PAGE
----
Kim has suggested that I give myself a time—say, Thursday at 2pm—when I’m allowed to start to worry that someone else has received an offer. Until then, I’m supposed to log out of my email, assume the hiring managers are busy, and relax. This strategy has clearly not worked for me, but I wanted to pass along the advice anyway in case one of you out there will benefit.

Did I miss anything?

As always, please reach out with your own job search stories, advice on how to pass the time, or just to say hi. Leave a comment or email me at diana [at] idealist [dot] org.

Previous posts in this series:

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Diana's Big Move: The first job interview

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Now we're moving. (Photo: Norlando Pobre, Flickr/Creative Commons)

I just finished my first interview!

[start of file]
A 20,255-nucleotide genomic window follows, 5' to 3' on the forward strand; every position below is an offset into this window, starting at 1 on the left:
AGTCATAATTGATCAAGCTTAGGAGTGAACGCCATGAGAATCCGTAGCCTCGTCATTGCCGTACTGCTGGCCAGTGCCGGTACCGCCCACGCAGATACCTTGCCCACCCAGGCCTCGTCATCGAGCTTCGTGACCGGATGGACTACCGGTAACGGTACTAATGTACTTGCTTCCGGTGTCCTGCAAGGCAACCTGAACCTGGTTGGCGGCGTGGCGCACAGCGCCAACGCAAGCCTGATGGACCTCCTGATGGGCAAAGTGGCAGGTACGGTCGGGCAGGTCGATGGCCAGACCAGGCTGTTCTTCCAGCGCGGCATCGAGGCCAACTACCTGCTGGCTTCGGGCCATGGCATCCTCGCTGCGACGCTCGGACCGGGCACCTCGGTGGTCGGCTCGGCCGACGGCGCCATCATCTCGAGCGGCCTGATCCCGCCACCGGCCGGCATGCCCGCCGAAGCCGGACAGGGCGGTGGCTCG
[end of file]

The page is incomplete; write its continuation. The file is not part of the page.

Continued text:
I got the interview request a few days ago, and after weeks of stress-induced quesadilla dinners and panic, this was a huge reassurance. Someone somewhere thinks I’m doing something right! (If you need to catch up, here’s how I started my search and what I’ve been doing since.)

After finishing my celebratory happy dance, I got down to work. Here’s how I prepared and how I think you can make it through your interview with minimal stress.

Review.

Remind yourself why you’re a great fit for the position.

  • Back to basics. Re-familiarize yourself with the job description, the application materials you sent, and the organization’s website (specifically the role you’re hoping for and how it ties to their mission).

Rehearse.

Now that you have those talking points, learn them. Make flashcards, invent a color scheme, or cover yourself in sticky notes. Whatever it takes, know the key points that you want to cover.

Interview day

Get comfortable and be confident.